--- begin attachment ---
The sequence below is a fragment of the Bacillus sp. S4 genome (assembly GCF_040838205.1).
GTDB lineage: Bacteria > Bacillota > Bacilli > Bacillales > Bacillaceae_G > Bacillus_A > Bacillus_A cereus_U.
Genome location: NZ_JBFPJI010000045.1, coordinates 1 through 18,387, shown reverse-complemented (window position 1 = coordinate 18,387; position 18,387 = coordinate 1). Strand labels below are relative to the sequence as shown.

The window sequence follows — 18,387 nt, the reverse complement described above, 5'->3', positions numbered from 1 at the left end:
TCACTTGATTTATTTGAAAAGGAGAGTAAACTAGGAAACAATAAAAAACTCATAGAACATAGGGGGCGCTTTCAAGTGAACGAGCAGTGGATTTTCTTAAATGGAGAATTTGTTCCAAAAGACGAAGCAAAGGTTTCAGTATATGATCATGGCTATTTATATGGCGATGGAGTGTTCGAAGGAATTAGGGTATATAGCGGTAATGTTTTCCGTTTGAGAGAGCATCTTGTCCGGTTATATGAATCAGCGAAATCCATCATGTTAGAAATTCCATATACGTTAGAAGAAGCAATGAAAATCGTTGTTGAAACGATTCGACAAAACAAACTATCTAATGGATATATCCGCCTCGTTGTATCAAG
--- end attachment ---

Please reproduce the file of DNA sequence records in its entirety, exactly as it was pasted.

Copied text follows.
The sequence below is a fragment of the Bacillus sp. S4 genome (assembly GCF_040838205.1).
GTDB lineage: Bacteria > Bacillota > Bacilli > Bacillales > Bacillaceae_G > Bacillus_A > Bacillus_A cereus_U.
Genome location: NZ_JBFPJI010000045.1, coordinates 1 through 18,387, shown reverse-complemented (window position 1 = coordinate 18,387; position 18,387 = coordinate 1). Strand labels below are relative to the sequence as shown.

The window sequence follows — 18,387 nt, the reverse complement described above, 5'->3', positions numbered from 1 at the left end:
TCACTTGATTTATTTGAAAAGGAGAGTAAACTAGGAAACAATAAAAAACTCATAGAACATAGGGGGCGCTTTCAAGTGAACGAGCAGTGGATTTTCTTAAATGGAGAATTTGTTCCAAAAGACGAAGCAAAGGTTTCAGTATATGATCATGGCTATTTATATGGCGATGGAGTGTTCGAAGGAATTAGGGTATATAGCGGTAATGTTTTCCGTTTGAGAGAGCATCTTGTCCGGTTATATGAATCAGCGAAATCCATCATGTTAGAAATTCCATATACGTTAGAAGAAGCAATGAAAATCGTTGTTGAAACGATTCGACAAAACAAACTATCTAATGGATATATCCGCCTCGTTGTATCAAG